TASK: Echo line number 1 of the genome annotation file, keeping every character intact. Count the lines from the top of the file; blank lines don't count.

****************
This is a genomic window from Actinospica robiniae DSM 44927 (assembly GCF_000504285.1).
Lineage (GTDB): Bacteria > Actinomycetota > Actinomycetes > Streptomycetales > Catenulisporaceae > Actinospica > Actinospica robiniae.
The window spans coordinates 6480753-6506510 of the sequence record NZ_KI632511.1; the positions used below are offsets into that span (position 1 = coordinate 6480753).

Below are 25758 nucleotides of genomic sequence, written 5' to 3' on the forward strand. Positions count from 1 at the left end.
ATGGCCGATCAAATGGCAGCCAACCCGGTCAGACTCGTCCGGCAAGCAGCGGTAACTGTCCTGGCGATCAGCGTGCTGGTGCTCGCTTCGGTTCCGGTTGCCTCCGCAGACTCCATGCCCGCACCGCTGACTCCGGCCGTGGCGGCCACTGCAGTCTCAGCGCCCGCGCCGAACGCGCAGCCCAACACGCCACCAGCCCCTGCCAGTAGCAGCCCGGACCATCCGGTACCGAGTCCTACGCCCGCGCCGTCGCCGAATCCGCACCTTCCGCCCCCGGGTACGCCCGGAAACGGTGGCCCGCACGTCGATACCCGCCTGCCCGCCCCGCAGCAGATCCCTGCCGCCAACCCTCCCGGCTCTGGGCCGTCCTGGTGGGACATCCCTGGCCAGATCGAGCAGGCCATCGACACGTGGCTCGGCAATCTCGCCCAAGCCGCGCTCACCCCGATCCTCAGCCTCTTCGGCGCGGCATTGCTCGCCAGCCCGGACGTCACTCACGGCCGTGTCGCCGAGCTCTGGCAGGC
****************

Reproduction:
This is a genomic window from Actinospica robiniae DSM 44927 (assembly GCF_000504285.1).